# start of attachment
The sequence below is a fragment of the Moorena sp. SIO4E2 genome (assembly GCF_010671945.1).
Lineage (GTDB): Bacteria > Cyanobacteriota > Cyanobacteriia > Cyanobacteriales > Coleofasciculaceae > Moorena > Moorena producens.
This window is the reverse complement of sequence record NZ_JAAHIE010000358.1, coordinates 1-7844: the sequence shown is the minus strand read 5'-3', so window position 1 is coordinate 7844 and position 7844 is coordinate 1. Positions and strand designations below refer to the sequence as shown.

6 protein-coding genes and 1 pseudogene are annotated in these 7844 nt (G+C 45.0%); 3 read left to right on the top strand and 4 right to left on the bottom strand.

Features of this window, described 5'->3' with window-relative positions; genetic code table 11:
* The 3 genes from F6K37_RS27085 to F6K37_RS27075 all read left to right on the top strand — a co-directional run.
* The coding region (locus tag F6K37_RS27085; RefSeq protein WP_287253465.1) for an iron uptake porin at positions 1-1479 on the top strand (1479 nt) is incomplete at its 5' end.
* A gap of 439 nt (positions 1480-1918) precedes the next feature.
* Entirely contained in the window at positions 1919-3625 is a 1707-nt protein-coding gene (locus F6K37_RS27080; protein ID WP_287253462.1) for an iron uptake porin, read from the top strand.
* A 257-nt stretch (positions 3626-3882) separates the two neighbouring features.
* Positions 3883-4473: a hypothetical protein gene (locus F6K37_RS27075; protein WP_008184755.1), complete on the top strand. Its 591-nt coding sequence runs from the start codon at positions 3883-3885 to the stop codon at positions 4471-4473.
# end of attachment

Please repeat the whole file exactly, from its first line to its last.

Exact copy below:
The sequence below is a fragment of the Moorena sp. SIO4E2 genome (assembly GCF_010671945.1).
Lineage (GTDB): Bacteria > Cyanobacteriota > Cyanobacteriia > Cyanobacteriales > Coleofasciculaceae > Moorena > Moorena producens.
This window is the reverse complement of sequence record NZ_JAAHIE010000358.1, coordinates 1-7844: the sequence shown is the minus strand read 5'-3', so window position 1 is coordinate 7844 and position 7844 is coordinate 1. Positions and strand designations below refer to the sequence as shown.

6 protein-coding genes and 1 pseudogene are annotated in these 7844 nt (G+C 45.0%); 3 read left to right on the top strand and 4 right to left on the bottom strand.

Features of this window, described 5'->3' with window-relative positions; genetic code table 11:
* The 3 genes from F6K37_RS27085 to F6K37_RS27075 all read left to right on the top strand — a co-directional run.
* The coding region (locus tag F6K37_RS27085; RefSeq protein WP_287253465.1) for an iron uptake porin at positions 1-1479 on the top strand (1479 nt) is incomplete at its 5' end.
* A gap of 439 nt (positions 1480-1918) precedes the next feature.
* Entirely contained in the window at positions 1919-3625 is a 1707-nt protein-coding gene (locus F6K37_RS27080; protein ID WP_287253462.1) for an iron uptake porin, read from the top strand.
* A 257-nt stretch (positions 3626-3882) separates the two neighbouring features.
* Positions 3883-4473: a hypothetical protein gene (locus F6K37_RS27075; protein WP_008184755.1), complete on the top strand. Its 591-nt coding sequence runs from the start codon at positions 3883-3885 to the stop codon at positions 4471-4473.